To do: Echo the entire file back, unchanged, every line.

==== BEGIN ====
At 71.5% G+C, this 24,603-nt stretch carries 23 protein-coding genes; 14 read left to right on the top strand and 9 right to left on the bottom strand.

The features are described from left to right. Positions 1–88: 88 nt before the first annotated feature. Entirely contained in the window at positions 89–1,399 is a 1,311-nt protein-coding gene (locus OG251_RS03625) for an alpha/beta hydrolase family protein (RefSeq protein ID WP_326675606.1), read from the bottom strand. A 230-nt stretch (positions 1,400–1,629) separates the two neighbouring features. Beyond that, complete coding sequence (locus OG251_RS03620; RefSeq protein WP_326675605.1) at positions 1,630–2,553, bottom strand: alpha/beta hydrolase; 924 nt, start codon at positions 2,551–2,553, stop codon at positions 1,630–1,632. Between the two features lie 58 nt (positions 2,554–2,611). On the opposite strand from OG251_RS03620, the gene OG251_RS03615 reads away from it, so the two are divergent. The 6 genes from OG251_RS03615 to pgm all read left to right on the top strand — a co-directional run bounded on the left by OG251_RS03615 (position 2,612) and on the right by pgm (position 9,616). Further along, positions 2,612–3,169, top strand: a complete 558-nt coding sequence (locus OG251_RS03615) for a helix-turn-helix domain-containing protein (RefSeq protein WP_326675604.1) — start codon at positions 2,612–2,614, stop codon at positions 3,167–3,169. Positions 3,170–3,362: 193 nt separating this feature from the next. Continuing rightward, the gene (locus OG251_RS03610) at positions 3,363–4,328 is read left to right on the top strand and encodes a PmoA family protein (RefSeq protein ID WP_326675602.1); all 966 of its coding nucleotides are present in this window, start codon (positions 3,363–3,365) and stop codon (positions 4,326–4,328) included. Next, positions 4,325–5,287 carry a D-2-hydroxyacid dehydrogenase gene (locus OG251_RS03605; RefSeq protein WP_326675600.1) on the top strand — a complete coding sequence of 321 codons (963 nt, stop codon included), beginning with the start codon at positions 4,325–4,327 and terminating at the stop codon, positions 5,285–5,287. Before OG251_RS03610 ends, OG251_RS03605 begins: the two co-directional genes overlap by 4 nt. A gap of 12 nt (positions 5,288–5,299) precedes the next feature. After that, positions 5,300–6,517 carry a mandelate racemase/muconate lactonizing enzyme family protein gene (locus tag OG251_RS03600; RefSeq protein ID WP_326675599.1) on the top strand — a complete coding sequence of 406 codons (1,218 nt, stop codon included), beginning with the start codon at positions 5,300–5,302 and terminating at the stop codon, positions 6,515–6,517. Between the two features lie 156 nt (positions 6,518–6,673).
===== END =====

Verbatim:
At 71.5% G+C, this 24,603-nt stretch carries 23 protein-coding genes; 14 read left to right on the top strand and 9 right to left on the bottom strand.

The features are described from left to right. Positions 1–88: 88 nt before the first annotated feature. Entirely contained in the window at positions 89–1,399 is a 1,311-nt protein-coding gene (locus OG251_RS03625) for an alpha/beta hydrolase family protein (RefSeq protein ID WP_326675606.1), read from the bottom strand. A 230-nt stretch (positions 1,400–1,629) separates the two neighbouring features. Beyond that, complete coding sequence (locus OG251_RS03620; RefSeq protein WP_326675605.1) at positions 1,630–2,553, bottom strand: alpha/beta hydrolase; 924 nt, start codon at positions 2,551–2,553, stop codon at positions 1,630–1,632. Between the two features lie 58 nt (positions 2,554–2,611). On the opposite strand from OG251_RS03620, the gene OG251_RS03615 reads away from it, so the two are divergent. The 6 genes from OG251_RS03615 to pgm all read left to right on the top strand — a co-directional run bounded on the left by OG251_RS03615 (position 2,612) and on the right by pgm (position 9,616). Further along, positions 2,612–3,169, top strand: a complete 558-nt coding sequence (locus OG251_RS03615) for a helix-turn-helix domain-containing protein (RefSeq protein WP_326675604.1) — start codon at positions 2,612–2,614, stop codon at positions 3,167–3,169. Positions 3,170–3,362: 193 nt separating this feature from the next. Continuing rightward, the gene (locus OG251_RS03610) at positions 3,363–4,328 is read left to right on the top strand and encodes a PmoA family protein (RefSeq protein ID WP_326675602.1); all 966 of its coding nucleotides are present in this window, start codon (positions 3,363–3,365) and stop codon (positions 4,326–4,328) included. Next, positions 4,325–5,287 carry a D-2-hydroxyacid dehydrogenase gene (locus OG251_RS03605; RefSeq protein WP_326675600.1) on the top strand — a complete coding sequence of 321 codons (963 nt, stop codon included), beginning with the start codon at positions 4,325–4,327 and terminating at the stop codon, positions 5,285–5,287. Before OG251_RS03610 ends, OG251_RS03605 begins: the two co-directional genes overlap by 4 nt. A gap of 12 nt (positions 5,288–5,299) precedes the next feature. After that, positions 5,300–6,517 carry a mandelate racemase/muconate lactonizing enzyme family protein gene (locus tag OG251_RS03600; RefSeq protein ID WP_326675599.1) on the top strand — a complete coding sequence of 406 codons (1,218 nt, stop codon included), beginning with the start codon at positions 5,300–5,302 and terminating at the stop codon, positions 6,515–6,517. Between the two features lie 156 nt (positions 6,518–6,673).